LED-Specific Technical Factors

White light LEDs require 3V per diode. One way to power them involves power management that includes voltage conversion from the AC line. This class is called “DC Solutions” to highlight the fact that they convert AC line power into lower voltage DC to power an array of LEDs. Another approach makes nearly direct use of the AC line; this solution is called “High-Voltage LED Lighting.”

Key Issues in DC Solutions

Today’s DC solutions using constant-current power supplies need many discrete electronic components, resulting in large form factor, lower efficiency, and poorer power factor. Most importantly, additional components add cost, limiting use of DC solutions in lighting applications.

DC solutions are not always optimal. They may be limited by use of transformers, inductors, capacitors, bleeder circuit required to support current Triac dimmers, and optoisolators, all adding to the cost, size and weight, reducing power efficiency, creating EMI issues and possibly acoustic noise.

Large capacitors in DC supplies can reduce system longevity. Since the capacitors burn out faster at high temperatures, some solutions restrict temperature but also necessarily limit LED drive capability resulting in lower lumens per given light source. Also, larger size of DC Solutions makes it impossible for them to fit inside small-size bulbs. In addition DC solutions require many electronic parts in the bulb or tube which create a large carbon footprint in production of these components.

These limitations in DC solutions have restricted their mass-market adoption.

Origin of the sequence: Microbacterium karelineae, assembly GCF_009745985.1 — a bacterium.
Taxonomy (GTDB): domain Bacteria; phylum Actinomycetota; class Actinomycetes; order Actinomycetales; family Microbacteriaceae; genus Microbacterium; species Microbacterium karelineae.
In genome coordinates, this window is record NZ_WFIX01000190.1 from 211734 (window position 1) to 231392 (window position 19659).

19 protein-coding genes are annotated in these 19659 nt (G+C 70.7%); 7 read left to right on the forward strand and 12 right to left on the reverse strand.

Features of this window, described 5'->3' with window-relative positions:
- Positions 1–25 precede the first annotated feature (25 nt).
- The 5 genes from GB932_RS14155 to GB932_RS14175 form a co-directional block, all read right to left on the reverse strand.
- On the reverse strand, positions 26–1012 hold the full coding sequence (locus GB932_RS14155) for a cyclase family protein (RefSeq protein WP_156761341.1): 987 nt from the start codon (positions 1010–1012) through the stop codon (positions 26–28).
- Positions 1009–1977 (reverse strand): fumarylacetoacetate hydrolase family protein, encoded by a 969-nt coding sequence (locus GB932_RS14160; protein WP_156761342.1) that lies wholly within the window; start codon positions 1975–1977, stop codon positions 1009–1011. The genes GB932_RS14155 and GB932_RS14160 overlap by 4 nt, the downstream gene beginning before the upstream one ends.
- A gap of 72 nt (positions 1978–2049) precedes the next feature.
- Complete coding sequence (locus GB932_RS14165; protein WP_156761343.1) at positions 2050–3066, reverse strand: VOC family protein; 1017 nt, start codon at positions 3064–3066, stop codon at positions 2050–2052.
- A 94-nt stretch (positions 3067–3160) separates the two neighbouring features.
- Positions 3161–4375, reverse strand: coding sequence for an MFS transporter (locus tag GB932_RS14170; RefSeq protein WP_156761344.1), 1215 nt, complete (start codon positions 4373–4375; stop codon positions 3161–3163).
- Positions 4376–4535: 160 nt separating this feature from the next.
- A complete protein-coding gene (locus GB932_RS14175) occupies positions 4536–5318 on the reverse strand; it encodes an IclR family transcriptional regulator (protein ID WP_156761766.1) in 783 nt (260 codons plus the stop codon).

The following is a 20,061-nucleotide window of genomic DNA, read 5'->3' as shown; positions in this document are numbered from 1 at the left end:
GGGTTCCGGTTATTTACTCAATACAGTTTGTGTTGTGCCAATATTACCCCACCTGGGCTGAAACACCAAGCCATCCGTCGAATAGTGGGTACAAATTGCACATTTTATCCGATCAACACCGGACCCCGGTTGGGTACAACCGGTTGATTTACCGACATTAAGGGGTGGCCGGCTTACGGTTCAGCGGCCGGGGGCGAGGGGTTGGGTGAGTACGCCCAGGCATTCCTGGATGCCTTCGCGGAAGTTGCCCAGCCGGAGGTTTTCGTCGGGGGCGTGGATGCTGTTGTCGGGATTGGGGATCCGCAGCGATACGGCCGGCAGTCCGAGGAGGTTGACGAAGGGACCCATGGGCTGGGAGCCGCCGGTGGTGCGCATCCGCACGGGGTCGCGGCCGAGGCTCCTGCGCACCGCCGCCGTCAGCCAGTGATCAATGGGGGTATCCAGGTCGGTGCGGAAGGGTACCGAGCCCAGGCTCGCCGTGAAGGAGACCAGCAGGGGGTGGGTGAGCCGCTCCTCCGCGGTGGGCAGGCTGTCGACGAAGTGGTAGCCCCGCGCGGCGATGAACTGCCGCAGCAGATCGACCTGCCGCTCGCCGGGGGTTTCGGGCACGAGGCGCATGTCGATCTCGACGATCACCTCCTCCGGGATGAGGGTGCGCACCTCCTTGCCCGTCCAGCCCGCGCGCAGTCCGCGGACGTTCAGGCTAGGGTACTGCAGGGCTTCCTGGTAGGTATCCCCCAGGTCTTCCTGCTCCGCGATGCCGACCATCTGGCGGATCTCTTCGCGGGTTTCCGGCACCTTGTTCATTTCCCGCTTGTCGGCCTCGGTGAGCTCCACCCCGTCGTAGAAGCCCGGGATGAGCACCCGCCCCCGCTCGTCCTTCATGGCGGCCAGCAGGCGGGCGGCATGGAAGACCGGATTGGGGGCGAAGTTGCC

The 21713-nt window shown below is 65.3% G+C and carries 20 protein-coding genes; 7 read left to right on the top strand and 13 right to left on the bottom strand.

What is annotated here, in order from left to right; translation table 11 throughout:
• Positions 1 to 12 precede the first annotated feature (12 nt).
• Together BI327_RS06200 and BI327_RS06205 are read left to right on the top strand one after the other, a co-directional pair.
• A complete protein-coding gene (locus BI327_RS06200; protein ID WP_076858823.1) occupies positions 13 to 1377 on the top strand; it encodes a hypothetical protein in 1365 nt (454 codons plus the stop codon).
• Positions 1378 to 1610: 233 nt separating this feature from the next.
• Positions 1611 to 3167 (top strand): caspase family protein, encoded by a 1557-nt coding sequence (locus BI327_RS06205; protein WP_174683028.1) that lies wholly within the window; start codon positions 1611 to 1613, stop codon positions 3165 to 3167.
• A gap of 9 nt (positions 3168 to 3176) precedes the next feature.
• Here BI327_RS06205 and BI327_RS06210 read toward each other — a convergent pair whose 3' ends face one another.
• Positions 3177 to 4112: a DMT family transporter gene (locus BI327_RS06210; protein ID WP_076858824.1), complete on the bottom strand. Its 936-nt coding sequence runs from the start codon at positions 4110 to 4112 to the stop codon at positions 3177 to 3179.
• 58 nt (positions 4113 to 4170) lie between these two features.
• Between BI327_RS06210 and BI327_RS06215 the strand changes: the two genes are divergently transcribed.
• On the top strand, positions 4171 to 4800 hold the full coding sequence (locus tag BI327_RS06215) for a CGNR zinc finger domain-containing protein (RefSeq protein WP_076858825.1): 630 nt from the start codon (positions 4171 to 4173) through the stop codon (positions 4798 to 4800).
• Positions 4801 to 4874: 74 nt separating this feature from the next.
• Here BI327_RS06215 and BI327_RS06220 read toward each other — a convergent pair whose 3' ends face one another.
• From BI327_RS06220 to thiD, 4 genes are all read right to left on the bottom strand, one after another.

High Voltage AC as Desirable Solution

High voltage solutions that support direct AC input present the optimal solution. This approach eliminates many of the components required in a DC design. Its advantages can include:

  • lower cost than other approaches
  • improved efficiency and power factor
  • extending the power supply life time to match LEDs’ five to ten years operating life
    light quality comparable to incandescent
  • reduced power supply size to fit within small bulb sockets
  • reduced system weight
  • eliminates transformer, electrolytic capacitors, and many discrete components

This solution provides rectified regulated AC line power to the LED array and obviates the need for capacitors and their limitations. It addresses many design problems with DC solutions and optimizes the performance and cost of the bulb. An AC solution enables lower-cost LED solutions compared to other lighting technologies on a total cost of ownership (TCO) basis.

An optimal AC solution would be a single chip AC driver with minimal support components. Though desirable, this is difficult to achieve from technology and engineering perspective. Despite years of development efforts by many semiconductor companies, no viable, production-worthy, commercially available solutions have existed until now.

Opening a new era, Exclara is the first company to offer a viable cost-effective high voltage LED solution. Using its patent-protected HVX technology, Exclara now makes high voltage LED drivers economically and physically effective to use in a commercially available product. HVX’s many advantages are revolutionizing the LED market and paving the path for worldwide widespread adoption of LED solutions in lighting.